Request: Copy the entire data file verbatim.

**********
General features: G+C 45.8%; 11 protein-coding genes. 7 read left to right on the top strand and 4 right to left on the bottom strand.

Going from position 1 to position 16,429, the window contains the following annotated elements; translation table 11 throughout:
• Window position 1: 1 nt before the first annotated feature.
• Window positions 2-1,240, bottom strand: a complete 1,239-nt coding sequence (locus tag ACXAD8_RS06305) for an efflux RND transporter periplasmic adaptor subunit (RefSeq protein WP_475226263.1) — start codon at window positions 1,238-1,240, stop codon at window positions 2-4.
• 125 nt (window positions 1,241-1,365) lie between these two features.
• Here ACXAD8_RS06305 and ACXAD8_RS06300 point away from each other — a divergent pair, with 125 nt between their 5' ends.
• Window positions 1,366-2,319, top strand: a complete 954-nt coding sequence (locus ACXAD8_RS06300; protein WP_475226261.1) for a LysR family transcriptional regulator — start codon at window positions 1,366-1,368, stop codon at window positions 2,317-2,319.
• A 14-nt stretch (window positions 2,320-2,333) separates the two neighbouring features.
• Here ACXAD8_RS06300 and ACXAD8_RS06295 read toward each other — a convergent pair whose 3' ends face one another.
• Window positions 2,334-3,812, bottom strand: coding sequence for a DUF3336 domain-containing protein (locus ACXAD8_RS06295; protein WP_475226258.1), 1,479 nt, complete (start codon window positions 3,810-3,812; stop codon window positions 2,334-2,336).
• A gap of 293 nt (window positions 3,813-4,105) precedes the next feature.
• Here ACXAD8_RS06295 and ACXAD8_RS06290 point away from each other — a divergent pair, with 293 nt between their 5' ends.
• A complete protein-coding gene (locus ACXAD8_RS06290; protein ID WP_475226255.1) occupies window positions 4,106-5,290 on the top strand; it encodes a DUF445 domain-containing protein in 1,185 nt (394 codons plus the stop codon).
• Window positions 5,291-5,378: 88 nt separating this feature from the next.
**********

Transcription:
General features: G+C 45.8%; 11 protein-coding genes. 7 read left to right on the top strand and 4 right to left on the bottom strand.

Going from position 1 to position 16,429, the window contains the following annotated elements; translation table 11 throughout:
• Window position 1: 1 nt before the first annotated feature.
• Window positions 2-1,240, bottom strand: a complete 1,239-nt coding sequence (locus tag ACXAD8_RS06305) for an efflux RND transporter periplasmic adaptor subunit (RefSeq protein WP_475226263.1) — start codon at window positions 1,238-1,240, stop codon at window positions 2-4.
• 125 nt (window positions 1,241-1,365) lie between these two features.
• Here ACXAD8_RS06305 and ACXAD8_RS06300 point away from each other — a divergent pair, with 125 nt between their 5' ends.
• Window positions 1,366-2,319, top strand: a complete 954-nt coding sequence (locus ACXAD8_RS06300; protein WP_475226261.1) for a LysR family transcriptional regulator — start codon at window positions 1,366-1,368, stop codon at window positions 2,317-2,319.
• A 14-nt stretch (window positions 2,320-2,333) separates the two neighbouring features.
• Here ACXAD8_RS06300 and ACXAD8_RS06295 read toward each other — a convergent pair whose 3' ends face one another.
• Window positions 2,334-3,812, bottom strand: coding sequence for a DUF3336 domain-containing protein (locus ACXAD8_RS06295; protein WP_475226258.1), 1,479 nt, complete (start codon window positions 3,810-3,812; stop codon window positions 2,334-2,336).
• A gap of 293 nt (window positions 3,813-4,105) precedes the next feature.
• Here ACXAD8_RS06295 and ACXAD8_RS06290 point away from each other — a divergent pair, with 293 nt between their 5' ends.
• A complete protein-coding gene (locus ACXAD8_RS06290; protein ID WP_475226255.1) occupies window positions 4,106-5,290 on the top strand; it encodes a DUF445 domain-containing protein in 1,185 nt (394 codons plus the stop codon).
• Window positions 5,291-5,378: 88 nt separating this feature from the next.